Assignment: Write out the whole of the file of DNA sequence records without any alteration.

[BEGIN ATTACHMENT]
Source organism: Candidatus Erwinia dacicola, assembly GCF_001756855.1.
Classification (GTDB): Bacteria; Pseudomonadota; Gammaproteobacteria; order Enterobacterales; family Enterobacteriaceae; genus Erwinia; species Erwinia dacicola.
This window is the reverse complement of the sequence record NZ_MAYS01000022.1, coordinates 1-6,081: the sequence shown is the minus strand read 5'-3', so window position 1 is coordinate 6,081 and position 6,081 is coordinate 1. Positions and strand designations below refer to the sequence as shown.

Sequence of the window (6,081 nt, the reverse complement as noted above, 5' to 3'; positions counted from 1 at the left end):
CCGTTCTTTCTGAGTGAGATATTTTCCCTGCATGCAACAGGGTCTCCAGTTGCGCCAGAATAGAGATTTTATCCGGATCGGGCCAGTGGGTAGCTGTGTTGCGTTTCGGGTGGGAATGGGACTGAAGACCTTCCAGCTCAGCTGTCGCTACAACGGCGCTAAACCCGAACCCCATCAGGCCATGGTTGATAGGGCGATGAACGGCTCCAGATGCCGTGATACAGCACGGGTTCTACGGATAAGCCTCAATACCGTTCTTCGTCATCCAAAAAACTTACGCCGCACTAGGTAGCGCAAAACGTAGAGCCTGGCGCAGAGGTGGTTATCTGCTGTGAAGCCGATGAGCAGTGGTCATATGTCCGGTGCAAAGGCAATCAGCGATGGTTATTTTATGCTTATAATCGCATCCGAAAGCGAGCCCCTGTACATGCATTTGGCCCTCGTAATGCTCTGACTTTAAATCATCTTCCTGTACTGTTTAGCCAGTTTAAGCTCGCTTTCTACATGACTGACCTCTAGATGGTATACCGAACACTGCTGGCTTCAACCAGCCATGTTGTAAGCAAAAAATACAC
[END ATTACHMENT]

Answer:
Source organism: Candidatus Erwinia dacicola, assembly GCF_001756855.1.
Classification (GTDB): Bacteria; Pseudomonadota; Gammaproteobacteria; order Enterobacterales; family Enterobacteriaceae; genus Erwinia; species Erwinia dacicola.
This window is the reverse complement of the sequence record NZ_MAYS01000022.1, coordinates 1-6,081: the sequence shown is the minus strand read 5'-3', so window position 1 is coordinate 6,081 and position 6,081 is coordinate 1. Positions and strand designations below refer to the sequence as shown.

Sequence of the window (6,081 nt, the reverse complement as noted above, 5' to 3'; positions counted from 1 at the left end):
CCGTTCTTTCTGAGTGAGATATTTTCCCTGCATGCAACAGGGTCTCCAGTTGCGCCAGAATAGAGATTTTATCCGGATCGGGCCAGTGGGTAGCTGTGTTGCGTTTCGGGTGGGAATGGGACTGAAGACCTTCCAGCTCAGCTGTCGCTACAACGGCGCTAAACCCGAACCCCATCAGGCCATGGTTGATAGGGCGATGAACGGCTCCAGATGCCGTGATACAGCACGGGTTCTACGGATAAGCCTCAATACCGTTCTTCGTCATCCAAAAAACTTACGCCGCACTAGGTAGCGCAAAACGTAGAGCCTGGCGCAGAGGTGGTTATCTGCTGTGAAGCCGATGAGCAGTGGTCATATGTCCGGTGCAAAGGCAATCAGCGATGGTTATTTTATGCTTATAATCGCATCCGAAAGCGAGCCCCTGTACATGCATTTGGCCCTCGTAATGCTCTGACTTTAAATCATCTTCCTGTACTGTTTAGCCAGTTTAAGCTCGCTTTCTACATGACTGACCTCTAGATGGTATACCGAACACTGCTGGCTTCAACCAGCCATGTTGTAAGCAAAAAATACAC